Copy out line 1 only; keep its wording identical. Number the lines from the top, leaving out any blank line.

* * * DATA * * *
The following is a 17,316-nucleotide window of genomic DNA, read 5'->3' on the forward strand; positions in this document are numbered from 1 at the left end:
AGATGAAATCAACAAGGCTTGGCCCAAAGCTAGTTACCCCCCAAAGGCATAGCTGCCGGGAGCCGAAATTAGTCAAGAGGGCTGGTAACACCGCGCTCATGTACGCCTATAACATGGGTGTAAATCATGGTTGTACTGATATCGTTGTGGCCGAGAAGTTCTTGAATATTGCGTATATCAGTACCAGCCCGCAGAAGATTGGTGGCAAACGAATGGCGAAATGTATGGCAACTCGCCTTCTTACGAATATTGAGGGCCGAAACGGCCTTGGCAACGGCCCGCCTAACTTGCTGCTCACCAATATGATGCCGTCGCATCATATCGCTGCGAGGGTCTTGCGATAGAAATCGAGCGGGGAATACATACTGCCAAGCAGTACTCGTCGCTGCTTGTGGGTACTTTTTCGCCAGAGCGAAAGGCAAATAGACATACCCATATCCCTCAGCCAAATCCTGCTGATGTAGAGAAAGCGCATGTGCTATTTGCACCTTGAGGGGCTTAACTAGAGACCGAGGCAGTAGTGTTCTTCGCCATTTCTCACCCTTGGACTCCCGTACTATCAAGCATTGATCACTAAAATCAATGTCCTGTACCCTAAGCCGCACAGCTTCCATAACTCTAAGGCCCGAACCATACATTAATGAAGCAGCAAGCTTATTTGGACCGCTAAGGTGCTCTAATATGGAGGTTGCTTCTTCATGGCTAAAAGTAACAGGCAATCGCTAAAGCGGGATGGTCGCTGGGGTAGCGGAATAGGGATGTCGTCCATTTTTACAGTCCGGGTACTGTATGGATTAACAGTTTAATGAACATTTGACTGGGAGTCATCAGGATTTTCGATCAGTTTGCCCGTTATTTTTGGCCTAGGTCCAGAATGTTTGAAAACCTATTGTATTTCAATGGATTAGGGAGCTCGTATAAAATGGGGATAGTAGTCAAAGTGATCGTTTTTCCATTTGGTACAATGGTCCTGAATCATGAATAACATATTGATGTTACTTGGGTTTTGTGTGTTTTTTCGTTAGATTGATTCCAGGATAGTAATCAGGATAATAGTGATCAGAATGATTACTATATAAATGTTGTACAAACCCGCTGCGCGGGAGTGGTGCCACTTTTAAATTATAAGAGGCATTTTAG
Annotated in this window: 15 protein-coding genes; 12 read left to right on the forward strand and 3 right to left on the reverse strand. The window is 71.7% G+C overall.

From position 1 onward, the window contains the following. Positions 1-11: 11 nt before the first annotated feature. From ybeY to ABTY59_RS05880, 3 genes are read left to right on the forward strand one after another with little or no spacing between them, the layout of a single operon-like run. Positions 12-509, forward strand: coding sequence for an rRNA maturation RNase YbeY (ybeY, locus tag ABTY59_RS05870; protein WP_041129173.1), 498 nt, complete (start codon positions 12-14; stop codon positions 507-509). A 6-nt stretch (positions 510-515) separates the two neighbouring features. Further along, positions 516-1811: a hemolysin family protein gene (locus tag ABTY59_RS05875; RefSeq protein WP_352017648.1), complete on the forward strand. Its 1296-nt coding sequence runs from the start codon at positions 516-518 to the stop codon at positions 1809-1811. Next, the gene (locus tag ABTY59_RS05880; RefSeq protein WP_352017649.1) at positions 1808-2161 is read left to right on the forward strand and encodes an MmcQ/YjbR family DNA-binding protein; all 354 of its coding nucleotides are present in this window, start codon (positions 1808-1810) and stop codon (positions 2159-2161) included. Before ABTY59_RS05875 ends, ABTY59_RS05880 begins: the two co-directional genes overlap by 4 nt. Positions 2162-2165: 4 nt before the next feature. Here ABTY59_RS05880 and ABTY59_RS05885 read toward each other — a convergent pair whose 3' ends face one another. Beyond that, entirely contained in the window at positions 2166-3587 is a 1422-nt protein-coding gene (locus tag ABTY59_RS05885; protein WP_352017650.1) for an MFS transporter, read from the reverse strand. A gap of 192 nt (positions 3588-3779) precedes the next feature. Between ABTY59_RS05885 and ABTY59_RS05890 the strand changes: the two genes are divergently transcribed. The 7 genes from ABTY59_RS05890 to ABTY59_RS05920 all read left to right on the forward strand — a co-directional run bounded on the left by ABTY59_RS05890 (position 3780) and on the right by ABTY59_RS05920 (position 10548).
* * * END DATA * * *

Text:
The following is a 17,316-nucleotide window of genomic DNA, read 5'->3' on the forward strand; positions in this document are numbered from 1 at the left end: